Retailer Settles FTC Deceptive Advertising Claims for Product Endorsements on Instagram

Print Friendly, PDF & Email

March 16, 2016

product-endorsementThis Tuesday, the Federal Trade Commission (the “FTC” or “Commission”) announced that it has prospectively reached a settlement with Lord & Taylor, LLC (“Lord & Taylor”) over charges of deceptive advertising in connection with alleged paid Instagram product endorsements for Lord & Taylor’s 2015 Design Lab clothing collection.

What legal precautions should sellers take before seeking out third-party endorsements on social media?

Lord & Taylor’s Design Lab Collection and Related Product Endorsements

Lord & Taylor manufactures and sells luxury women’s, men’s and children’s apparel, accessories, cosmetics and other retail merchandise.  In fall 2014, Lord & Taylor purportedly began planning the release of its new private label Design Lab clothing line, including a comprehensive social media campaign.

According to FTC records, Lord & Taylor provided its Design Lab Paisley Asymmetrical Dress – and payments of $1,000 to $4,000 each – to fifty “fashion influencers.”  The Commission alleges that the influencers were contractually obligated to post a photo of themselves wearing the Lord & Taylor dress to the social media platform Instagram during the weekend of March 27–28, 2015, and include the @lordandtaylor user designation and #DesignLab hashtag with their posts.  Lord & Taylor representatives purportedly pre-approved each of the influencers’ Instagram posts and made certain other stylistic edits to the influencers’ proposed associated text.

The Design Lab Instagram campaign appears to have reached 11.4 million individual Instagram users, resulting in 328,000 brand engagements with Lord & Taylor’s own Instagram account.  The subject dress ultimately sold out.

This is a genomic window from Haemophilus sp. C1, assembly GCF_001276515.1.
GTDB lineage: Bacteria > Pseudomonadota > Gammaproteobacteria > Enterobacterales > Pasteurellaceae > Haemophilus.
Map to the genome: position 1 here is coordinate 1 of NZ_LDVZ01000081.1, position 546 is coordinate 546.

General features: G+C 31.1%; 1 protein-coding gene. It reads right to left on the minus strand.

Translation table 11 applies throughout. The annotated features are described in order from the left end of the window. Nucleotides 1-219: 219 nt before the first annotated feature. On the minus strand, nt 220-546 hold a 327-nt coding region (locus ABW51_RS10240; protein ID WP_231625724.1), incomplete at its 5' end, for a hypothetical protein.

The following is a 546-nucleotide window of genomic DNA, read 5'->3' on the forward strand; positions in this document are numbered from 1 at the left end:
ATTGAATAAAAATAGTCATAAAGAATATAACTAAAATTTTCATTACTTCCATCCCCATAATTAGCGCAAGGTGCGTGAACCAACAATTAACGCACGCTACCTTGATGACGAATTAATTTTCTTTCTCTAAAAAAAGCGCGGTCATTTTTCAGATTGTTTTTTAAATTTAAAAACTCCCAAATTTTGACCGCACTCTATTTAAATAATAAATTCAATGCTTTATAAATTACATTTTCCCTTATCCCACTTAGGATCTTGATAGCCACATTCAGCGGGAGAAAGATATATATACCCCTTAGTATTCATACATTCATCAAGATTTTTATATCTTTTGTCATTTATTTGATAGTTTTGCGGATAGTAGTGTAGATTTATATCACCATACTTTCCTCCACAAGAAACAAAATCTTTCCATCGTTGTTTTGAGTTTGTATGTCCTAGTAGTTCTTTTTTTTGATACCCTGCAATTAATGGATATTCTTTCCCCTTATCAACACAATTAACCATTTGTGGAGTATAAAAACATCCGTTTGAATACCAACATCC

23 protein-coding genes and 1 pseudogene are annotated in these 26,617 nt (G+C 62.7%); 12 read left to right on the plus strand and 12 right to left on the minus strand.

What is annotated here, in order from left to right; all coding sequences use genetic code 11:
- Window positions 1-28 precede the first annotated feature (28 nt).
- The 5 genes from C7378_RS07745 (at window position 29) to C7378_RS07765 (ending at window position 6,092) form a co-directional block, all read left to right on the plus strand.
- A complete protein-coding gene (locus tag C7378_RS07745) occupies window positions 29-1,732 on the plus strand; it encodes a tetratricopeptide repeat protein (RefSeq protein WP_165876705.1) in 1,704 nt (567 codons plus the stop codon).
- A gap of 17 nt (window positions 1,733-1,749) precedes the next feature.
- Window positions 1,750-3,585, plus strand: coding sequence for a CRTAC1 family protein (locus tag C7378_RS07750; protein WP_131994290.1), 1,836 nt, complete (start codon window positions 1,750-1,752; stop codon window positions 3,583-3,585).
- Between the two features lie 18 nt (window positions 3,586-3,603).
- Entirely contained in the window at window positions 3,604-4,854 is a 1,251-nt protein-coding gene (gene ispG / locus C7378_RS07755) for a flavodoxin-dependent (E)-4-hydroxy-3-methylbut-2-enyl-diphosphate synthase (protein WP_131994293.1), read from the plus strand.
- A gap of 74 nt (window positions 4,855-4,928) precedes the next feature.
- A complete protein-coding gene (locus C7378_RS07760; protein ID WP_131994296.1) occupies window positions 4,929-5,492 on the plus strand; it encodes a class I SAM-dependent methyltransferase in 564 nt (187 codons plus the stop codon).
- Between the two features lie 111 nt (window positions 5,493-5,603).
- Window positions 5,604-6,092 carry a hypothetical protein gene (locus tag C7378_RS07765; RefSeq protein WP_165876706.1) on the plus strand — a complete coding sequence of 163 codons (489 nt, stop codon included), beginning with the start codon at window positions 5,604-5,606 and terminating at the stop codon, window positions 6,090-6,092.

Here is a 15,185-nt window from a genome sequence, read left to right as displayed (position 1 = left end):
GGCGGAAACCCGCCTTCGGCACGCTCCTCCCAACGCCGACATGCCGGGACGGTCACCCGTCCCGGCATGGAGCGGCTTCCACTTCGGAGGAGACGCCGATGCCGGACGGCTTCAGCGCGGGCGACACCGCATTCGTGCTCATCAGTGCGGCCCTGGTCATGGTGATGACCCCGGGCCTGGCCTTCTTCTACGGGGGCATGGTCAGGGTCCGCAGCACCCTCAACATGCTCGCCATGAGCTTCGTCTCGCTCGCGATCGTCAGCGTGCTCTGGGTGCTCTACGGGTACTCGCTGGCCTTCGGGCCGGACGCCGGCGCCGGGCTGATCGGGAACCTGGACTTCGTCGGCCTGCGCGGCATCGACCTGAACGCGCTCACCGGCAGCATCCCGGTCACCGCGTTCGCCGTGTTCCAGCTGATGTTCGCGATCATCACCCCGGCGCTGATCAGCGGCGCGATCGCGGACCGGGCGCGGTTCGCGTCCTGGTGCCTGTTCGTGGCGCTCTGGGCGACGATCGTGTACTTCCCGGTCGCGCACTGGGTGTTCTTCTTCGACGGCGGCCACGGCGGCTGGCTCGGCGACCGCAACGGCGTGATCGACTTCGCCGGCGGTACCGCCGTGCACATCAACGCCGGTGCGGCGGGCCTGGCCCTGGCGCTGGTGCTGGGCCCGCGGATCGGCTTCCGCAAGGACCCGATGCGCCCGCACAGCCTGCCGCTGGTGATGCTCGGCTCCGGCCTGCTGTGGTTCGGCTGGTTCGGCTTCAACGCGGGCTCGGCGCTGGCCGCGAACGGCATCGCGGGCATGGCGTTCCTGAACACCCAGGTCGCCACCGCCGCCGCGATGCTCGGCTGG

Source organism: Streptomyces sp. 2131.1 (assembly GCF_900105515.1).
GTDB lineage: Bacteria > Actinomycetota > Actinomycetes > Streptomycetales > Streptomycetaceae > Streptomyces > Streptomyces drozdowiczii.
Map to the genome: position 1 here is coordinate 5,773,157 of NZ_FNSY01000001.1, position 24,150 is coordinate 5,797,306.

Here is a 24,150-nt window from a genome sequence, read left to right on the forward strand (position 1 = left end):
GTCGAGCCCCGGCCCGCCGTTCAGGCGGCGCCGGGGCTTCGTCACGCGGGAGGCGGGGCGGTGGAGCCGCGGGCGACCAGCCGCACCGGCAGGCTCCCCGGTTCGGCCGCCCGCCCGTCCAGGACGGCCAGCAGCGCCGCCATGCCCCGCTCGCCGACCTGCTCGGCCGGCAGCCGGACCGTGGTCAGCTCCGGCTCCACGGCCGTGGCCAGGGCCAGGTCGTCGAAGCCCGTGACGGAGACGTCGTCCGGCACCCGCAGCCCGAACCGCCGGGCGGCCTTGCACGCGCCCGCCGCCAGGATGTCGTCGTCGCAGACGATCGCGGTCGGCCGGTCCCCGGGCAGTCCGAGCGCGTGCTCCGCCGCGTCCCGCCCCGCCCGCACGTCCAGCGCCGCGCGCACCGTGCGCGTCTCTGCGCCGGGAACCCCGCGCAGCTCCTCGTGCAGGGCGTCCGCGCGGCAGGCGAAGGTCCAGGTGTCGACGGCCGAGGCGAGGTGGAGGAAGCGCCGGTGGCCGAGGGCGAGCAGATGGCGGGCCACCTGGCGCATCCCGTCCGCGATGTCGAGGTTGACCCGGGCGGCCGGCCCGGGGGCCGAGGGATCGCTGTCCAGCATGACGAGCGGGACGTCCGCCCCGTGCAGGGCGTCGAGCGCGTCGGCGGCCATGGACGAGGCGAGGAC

FTC Investigation and Administrative Complaint

After conducting an internal investigation into the foregoing matter, the FTC initiated an administrative complaint against Lord & Taylor alleging that the retailer’s product endorsement contracts did not require influencers to disclose in their postings that they had been compensated by Lord & Taylor, nor did Lord & Taylor otherwise obligate the influencers to make such a disclosure.  The Commission had reason to believe that Lord & Taylor’s actions amounted to deceptive advertising because the product endorsements would be material to consumers in their respective decisions to purchase the subject dress.

This Tuesday, the FTC announced that Lord & Taylor has agreed to settle the Commission’s deceptive advertising claims.  Under the terms of the prospective consent order, for a period of twenty years, Lord & Taylor and its officers must (among other things):

  • refrain from misrepresenting that an individual providing a paid product endorsement is an independent user or ordinary consumer of the product;
  • clearly and conspicuously disclose all material connections between Lord & Taylor and its endorsers;
  • advise each endorser in writing of his or her responsibility to disclose the endorser’s material connection to Lord & Taylor; and
  • submit reports to the FTC of Lord & Taylor’s compliance with the foregoing.

The draft FTC consent order is subject to public comment through April 14, 2016.

Paid Social Media Product Endorsement? Disclose Before You Post